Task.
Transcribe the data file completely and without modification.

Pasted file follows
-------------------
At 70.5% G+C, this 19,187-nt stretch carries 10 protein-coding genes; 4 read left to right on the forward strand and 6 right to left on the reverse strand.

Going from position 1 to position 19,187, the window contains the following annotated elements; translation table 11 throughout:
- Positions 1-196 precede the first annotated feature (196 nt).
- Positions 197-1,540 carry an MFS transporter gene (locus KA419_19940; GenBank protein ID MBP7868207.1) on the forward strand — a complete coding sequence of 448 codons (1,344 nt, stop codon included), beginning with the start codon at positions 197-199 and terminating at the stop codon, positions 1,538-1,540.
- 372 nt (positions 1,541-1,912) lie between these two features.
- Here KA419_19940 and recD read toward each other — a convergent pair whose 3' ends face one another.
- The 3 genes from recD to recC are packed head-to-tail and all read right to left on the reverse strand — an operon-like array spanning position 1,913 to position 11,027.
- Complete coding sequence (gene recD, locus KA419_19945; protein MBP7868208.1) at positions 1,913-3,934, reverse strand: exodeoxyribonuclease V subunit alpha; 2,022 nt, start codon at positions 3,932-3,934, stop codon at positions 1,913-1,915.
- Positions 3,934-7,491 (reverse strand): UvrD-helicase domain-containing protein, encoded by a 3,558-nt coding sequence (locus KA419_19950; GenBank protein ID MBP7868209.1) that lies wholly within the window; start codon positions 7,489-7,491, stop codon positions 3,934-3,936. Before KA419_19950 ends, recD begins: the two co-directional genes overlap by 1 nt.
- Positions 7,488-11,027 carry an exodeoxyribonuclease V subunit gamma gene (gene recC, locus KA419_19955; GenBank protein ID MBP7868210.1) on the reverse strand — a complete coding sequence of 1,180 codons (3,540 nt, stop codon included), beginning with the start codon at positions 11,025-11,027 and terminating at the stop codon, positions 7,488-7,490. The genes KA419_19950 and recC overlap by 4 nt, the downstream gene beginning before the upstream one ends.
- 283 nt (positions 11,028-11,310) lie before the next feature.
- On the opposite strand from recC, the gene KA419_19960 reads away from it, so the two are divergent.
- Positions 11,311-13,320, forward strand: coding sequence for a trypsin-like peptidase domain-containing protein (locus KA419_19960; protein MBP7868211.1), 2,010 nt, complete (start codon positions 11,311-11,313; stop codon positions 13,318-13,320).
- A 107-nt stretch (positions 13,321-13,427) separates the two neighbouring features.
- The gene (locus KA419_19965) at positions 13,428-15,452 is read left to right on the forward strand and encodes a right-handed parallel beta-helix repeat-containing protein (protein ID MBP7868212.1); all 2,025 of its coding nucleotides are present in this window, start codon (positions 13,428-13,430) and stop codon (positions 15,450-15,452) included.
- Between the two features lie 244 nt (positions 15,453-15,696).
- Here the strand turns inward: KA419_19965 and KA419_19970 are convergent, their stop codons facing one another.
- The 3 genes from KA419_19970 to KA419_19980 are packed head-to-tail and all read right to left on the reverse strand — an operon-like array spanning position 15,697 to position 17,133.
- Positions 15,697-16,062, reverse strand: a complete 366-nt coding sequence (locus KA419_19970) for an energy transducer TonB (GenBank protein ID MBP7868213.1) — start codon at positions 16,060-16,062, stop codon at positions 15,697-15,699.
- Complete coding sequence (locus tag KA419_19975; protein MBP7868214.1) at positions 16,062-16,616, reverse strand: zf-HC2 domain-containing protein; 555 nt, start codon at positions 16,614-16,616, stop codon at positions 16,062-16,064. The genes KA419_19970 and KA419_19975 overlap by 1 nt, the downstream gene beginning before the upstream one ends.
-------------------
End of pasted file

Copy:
At 70.5% G+C, this 19,187-nt stretch carries 10 protein-coding genes; 4 read left to right on the forward strand and 6 right to left on the reverse strand.

Going from position 1 to position 19,187, the window contains the following annotated elements; translation table 11 throughout:
- Positions 1-196 precede the first annotated feature (196 nt).
- Positions 197-1,540 carry an MFS transporter gene (locus KA419_19940; GenBank protein ID MBP7868207.1) on the forward strand — a complete coding sequence of 448 codons (1,344 nt, stop codon included), beginning with the start codon at positions 197-199 and terminating at the stop codon, positions 1,538-1,540.
- 372 nt (positions 1,541-1,912) lie between these two features.
- Here KA419_19940 and recD read toward each other — a convergent pair whose 3' ends face one another.
- The 3 genes from recD to recC are packed head-to-tail and all read right to left on the reverse strand — an operon-like array spanning position 1,913 to position 11,027.
- Complete coding sequence (gene recD, locus KA419_19945; protein MBP7868208.1) at positions 1,913-3,934, reverse strand: exodeoxyribonuclease V subunit alpha; 2,022 nt, start codon at positions 3,932-3,934, stop codon at positions 1,913-1,915.
- Positions 3,934-7,491 (reverse strand): UvrD-helicase domain-containing protein, encoded by a 3,558-nt coding sequence (locus KA419_19950; GenBank protein ID MBP7868209.1) that lies wholly within the window; start codon positions 7,489-7,491, stop codon positions 3,934-3,936. Before KA419_19950 ends, recD begins: the two co-directional genes overlap by 1 nt.
- Positions 7,488-11,027 carry an exodeoxyribonuclease V subunit gamma gene (gene recC, locus KA419_19955; GenBank protein ID MBP7868210.1) on the reverse strand — a complete coding sequence of 1,180 codons (3,540 nt, stop codon included), beginning with the start codon at positions 11,025-11,027 and terminating at the stop codon, positions 7,488-7,490. The genes KA419_19950 and recC overlap by 4 nt, the downstream gene beginning before the upstream one ends.
- 283 nt (positions 11,028-11,310) lie before the next feature.
- On the opposite strand from recC, the gene KA419_19960 reads away from it, so the two are divergent.
- Positions 11,311-13,320, forward strand: coding sequence for a trypsin-like peptidase domain-containing protein (locus KA419_19960; protein MBP7868211.1), 2,010 nt, complete (start codon positions 11,311-11,313; stop codon positions 13,318-13,320).
- A 107-nt stretch (positions 13,321-13,427) separates the two neighbouring features.
- The gene (locus KA419_19965) at positions 13,428-15,452 is read left to right on the forward strand and encodes a right-handed parallel beta-helix repeat-containing protein (protein ID MBP7868212.1); all 2,025 of its coding nucleotides are present in this window, start codon (positions 13,428-13,430) and stop codon (positions 15,450-15,452) included.
- Between the two features lie 244 nt (positions 15,453-15,696).
- Here the strand turns inward: KA419_19965 and KA419_19970 are convergent, their stop codons facing one another.
- The 3 genes from KA419_19970 to KA419_19980 are packed head-to-tail and all read right to left on the reverse strand — an operon-like array spanning position 15,697 to position 17,133.
- Positions 15,697-16,062, reverse strand: a complete 366-nt coding sequence (locus KA419_19970) for an energy transducer TonB (GenBank protein ID MBP7868213.1) — start codon at positions 16,060-16,062, stop codon at positions 15,697-15,699.
- Complete coding sequence (locus tag KA419_19975; protein MBP7868214.1) at positions 16,062-16,616, reverse strand: zf-HC2 domain-containing protein; 555 nt, start codon at positions 16,614-16,616, stop codon at positions 16,062-16,064. The genes KA419_19970 and KA419_19975 overlap by 1 nt, the downstream gene beginning before the upstream one ends.